9. Rejuvenating. Free radicals that have one or more electrons discharged are produced during normal and pathological cellular metabolism but are produced to a much greater extent due to stress, toxins and aging. Antioxidants protect against damage caused by free radicals to tissues, proteins and the same DNA. The whole plant of Mucuna pruriens contains large amounts of phenolic and glutathione compounds which exhibit a high antioxidant activity of free radical elimination.

10. Skin. Our skin is one of the main goals that is attacked by UV radiation, city pollution, cigarette smoking, stress and food intolerance. Various skin disorders, such as psoriasis, dermatitis and eczema, are related to an increase in oxidative stress and the production of free radicals. Recent preliminary studies have shown that the topical application of Mucuna pruriens can be helpful in improving many skin conditions.

The most used parts for phytotherapy are the seeds of Mucuna pruriens, although the leaves have shown interesting antioxidant properties.


Neuroprotective Effects and the Treatment

The mucus mature seeds contain the amino acid L-DoPA (L-3,4-dihydroxyphenylalanine) at concentrations of 3.1-6.1%; There is also the presence of glutathione, lecithin, gallic acid, glycosides, nicotine, serotonin, protease inhibitors, sitosterols, and a dark brown viscous oil. The generous presence of the L-DoPA catecholic amino acid has attracted the attention of researchers, on the one hand to use the seeds of Mucuna pruriens for industrial production of L-DoPA, and on the other to study its therapeutic efficacy as an alternative natural to traditional anti-parkinson’s drugs.

L-DoPA is the precursor of the dopamine neurotransmitter, which plays an important role in many physiological processes by regulating mood, sexual behavior, impulses, and movement. For this reason, L-DoPA is used by the official medicine in the treatment of dopamine deficiency diseases, such as Parkinson’s disease and to a lesser extent depressive states.

Mucuna Puriens is recommended by Ayurvedic texts and traditional medicine to treat erectile dysfunction and poor sexual appetite of a psychogenic nature, bite of poisonous serpents, diabetes and nerve disorders comparable to the disease today known as Parkinson’s disease. Supplements or tinctures of Mucuna pruriens, which can not legally boast therapeutic properties in the treatment of Parkinson’s disease, have commercial leverage on the role of dopamine in the human body by attributing to the product.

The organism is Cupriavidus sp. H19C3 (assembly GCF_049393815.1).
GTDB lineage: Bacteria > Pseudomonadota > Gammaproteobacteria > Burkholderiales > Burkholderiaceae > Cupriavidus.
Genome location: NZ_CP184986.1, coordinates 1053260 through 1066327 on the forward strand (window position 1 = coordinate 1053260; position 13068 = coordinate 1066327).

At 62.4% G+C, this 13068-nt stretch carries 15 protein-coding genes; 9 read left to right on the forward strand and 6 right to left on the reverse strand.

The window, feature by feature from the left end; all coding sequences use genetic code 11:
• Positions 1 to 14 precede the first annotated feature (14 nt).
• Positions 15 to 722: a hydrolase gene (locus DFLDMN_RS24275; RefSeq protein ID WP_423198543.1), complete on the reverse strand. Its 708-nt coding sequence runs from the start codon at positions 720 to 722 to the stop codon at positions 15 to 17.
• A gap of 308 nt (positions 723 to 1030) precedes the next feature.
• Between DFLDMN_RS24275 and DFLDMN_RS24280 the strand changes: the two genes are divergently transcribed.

The anti-Parkinson’s properties of Mucuna Pruriens have been confirmed by several clinical trials. In one of these studies, the anti-Parkinson’s effect of two single doses of 15 and 30 grams of Mucuna Pruriens seeds extracts, standardized in L-DoPA (containing respectively 500 and 1000 mg of L-DoPA, equivalent to 100 and 200 mg of L-DoPA in the presence of a decarboxylase inhibitor) were compared with a 200/50 mg dose of L-DoPA / Carbi-Dopa. The authors conclude that the rapid onset of therapeutic effects, the longer duration of action, and the significant reduction in the dyskinesia side effect suggest that Mucuna Pruriens may even offer superior therapeutic benefits compared to traditional L-dopa drugs in the long-term management of Parkinson’s disease. Several studies suggest that the tolerability of Mucuna seed extracts may be better than L-dopa-based pharmacological preparations, as evidenced by the absence or in any case, of the minor – of the common side effect referred to dyskinesia.

Mucuna Pruriens in the light of recent studies and scientific experiments.

Benefits and Benefits of Active Principles

Antidiabetic, Anti-inflammatory, Antimicrobial, Neuroprotective and Antioxidant Effects of the Mucuna Pruriens’s Prestigious Principles
Dopamine Content, Naturally Present in Mucuna Pruriens
Neuroprotective Effects and the Treatment of Parkinson’s Disease of Active Principles
Antioxidant, Anti-Radical, Neuroprotective and Adjuvant Effects in Male Infertility Problems of Active Principles
Antidepressant Effects of Dopamine, Active Naturally Present in Mucuna
Antistress Effects and Male Infertility Problems of Active Principles
Antidiabetic Effects and Improvement of Male Fertility
Protective Effects Against the Cobra Poison
Antidiabetic effects


Mucuna pruriens is generally safe and does not show any side effects. However, it should be avoided by those who take diabetes and high blood pressure medications. It should also be avoided by those who suffer from melanoma, peptic ulcer and liver disorders. There are no special studies during pregnancy or lactation to confirm your safety, so consult your doctor.

The information on this site is not intended or implied to be a substitute for professional medical advice, diagnosis or treatment. All content, including text, graphics, images and information, contained on or available through this web site is for general information purposes only. 

Published by DivineLov3

recreational blogger, content creator, holistic health, shamanic herbs